Nikto: Interactive

So you have Nikto going, but you’re not really sure what’s happening, or how long the scan is going to take?

No problem.

Nikto has several interactive features you can use while a scan is in progress. If you just want to find out the current status, simply press the space bar to find out what the program is doing, how many requests have been made, and a guesstimate of how long the rest is going to take. You can automate this output every 500 requests by turning on progress reporting by pressing ‘p’ (similarly, pressing it again will turn it off).

Nikto: Replay Findings With The Save Option

When running Nikto, you have the ability to save all findings in plaintext files by using the -Save option. This option takes one argument, a directory name, which will be used or created to save all findings, one per text file. 

Each file will be named in the following format: HOSTNAME_PORT_DATE_TESTID.txt

Nikto: Installing and Updating

It's no secret that the -update option hasn't done much in quite a while. This is not because the Nikto project is dead or idle... it's simply because the update/release process requires manual work from humans (there is an open ticket on replacing the update system entirely).

In the meantime: run Nikto directly from the git repo.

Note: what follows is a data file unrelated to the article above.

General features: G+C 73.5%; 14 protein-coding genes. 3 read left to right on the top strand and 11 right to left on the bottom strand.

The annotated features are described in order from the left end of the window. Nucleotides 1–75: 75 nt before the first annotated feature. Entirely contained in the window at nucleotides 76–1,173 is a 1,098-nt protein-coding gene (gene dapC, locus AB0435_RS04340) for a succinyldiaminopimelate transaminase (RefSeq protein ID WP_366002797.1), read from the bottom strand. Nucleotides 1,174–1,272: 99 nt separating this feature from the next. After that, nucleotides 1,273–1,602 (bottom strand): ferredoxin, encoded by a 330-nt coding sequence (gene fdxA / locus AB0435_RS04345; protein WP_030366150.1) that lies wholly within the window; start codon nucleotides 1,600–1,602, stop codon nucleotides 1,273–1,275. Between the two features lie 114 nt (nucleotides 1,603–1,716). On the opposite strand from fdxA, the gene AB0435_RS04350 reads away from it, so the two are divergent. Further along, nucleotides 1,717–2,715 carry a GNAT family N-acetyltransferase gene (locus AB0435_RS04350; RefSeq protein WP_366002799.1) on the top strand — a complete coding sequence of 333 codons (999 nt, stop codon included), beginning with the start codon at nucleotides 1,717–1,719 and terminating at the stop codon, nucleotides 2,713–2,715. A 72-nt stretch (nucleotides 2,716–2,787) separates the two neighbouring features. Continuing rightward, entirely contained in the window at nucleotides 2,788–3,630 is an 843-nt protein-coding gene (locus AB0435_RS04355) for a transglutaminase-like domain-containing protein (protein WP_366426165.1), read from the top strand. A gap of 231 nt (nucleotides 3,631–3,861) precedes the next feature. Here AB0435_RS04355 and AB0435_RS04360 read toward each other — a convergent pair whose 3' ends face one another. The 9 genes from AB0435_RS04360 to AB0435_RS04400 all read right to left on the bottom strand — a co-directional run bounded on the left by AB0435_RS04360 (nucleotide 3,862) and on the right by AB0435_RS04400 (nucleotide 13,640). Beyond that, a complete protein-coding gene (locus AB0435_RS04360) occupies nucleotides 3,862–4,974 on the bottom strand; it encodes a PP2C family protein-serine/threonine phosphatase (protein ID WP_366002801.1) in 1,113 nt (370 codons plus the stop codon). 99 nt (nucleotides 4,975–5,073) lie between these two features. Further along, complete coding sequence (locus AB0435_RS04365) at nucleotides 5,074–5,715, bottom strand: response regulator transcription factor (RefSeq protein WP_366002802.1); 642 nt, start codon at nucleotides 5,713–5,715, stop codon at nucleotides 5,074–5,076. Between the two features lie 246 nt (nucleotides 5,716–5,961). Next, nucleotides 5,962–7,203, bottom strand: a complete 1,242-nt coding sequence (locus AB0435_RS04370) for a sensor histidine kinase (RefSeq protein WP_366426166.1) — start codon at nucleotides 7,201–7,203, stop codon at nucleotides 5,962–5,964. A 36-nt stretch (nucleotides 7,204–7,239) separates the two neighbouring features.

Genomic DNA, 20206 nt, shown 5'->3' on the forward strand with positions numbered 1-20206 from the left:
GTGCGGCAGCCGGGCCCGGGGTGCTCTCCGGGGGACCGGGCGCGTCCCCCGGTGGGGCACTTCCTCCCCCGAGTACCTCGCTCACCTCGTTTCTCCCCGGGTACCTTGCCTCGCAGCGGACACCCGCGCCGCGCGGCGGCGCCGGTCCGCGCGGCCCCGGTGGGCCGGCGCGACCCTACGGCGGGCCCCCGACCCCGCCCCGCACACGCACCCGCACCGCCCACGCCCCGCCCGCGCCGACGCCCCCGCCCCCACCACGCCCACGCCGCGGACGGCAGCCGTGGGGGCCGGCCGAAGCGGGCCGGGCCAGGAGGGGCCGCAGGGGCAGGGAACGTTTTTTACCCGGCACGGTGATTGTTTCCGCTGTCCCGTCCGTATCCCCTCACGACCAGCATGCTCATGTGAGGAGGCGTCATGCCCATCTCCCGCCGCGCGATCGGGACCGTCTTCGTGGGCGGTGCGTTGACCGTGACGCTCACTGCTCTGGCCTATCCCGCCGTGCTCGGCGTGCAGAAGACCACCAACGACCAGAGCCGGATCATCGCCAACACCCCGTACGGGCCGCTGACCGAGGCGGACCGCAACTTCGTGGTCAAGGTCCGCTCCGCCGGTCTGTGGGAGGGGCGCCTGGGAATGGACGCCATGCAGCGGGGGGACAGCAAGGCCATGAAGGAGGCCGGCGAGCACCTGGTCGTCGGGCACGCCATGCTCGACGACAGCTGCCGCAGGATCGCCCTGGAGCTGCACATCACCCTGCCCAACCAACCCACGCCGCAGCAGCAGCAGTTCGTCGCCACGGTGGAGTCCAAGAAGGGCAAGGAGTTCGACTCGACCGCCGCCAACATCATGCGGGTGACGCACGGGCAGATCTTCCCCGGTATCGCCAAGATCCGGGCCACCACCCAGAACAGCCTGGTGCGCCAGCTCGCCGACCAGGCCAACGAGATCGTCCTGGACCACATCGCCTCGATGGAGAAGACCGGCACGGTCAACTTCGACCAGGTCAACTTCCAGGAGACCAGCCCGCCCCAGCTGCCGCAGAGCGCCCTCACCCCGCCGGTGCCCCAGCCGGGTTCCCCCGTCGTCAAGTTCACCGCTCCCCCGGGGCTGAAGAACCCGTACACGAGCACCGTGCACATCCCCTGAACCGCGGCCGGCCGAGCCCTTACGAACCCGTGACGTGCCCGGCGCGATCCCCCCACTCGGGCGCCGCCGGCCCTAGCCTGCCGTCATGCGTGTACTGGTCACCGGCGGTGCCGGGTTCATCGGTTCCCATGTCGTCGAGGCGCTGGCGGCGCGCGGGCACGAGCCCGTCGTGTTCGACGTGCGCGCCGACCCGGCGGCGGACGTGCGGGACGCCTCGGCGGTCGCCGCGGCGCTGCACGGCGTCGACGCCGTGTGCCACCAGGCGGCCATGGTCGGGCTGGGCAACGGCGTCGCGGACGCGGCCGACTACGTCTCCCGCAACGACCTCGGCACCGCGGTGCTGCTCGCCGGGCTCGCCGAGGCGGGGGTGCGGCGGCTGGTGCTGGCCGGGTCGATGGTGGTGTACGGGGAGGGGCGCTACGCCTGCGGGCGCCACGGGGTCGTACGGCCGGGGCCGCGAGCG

This is your best bet for keeping completely up-to-date, benefitting from the latest checks and enhancements, and keeping your installation running smoothly.

GIT Extractor

I promised last time that I would do a git extractor and, yes, I came across a site in the real world that used git to manage its releases. A quick script later and I had its web.config file and all of the internal goodies.

There's a much more detailed write up and the tool at the corporate blog of the company I work for.

Mercurial Extractor

This is an expansion of part of a talk I did for OWASP East Midlands.

If you actually read the articles posted up here you may have read about the svnpristine extractor that was written in October 2012 and not released until February 2013 (hey, it takes me a while).

SVN Pristine Extractor

So, you're sat on a customer site, and nothing is going right: patching is up to date, passwords are all set to complex values, user input is validated, you have to wear a suit and even the coffee doesn't taste very nice.

Oh, but wait! That scan against the internal web server reveals that: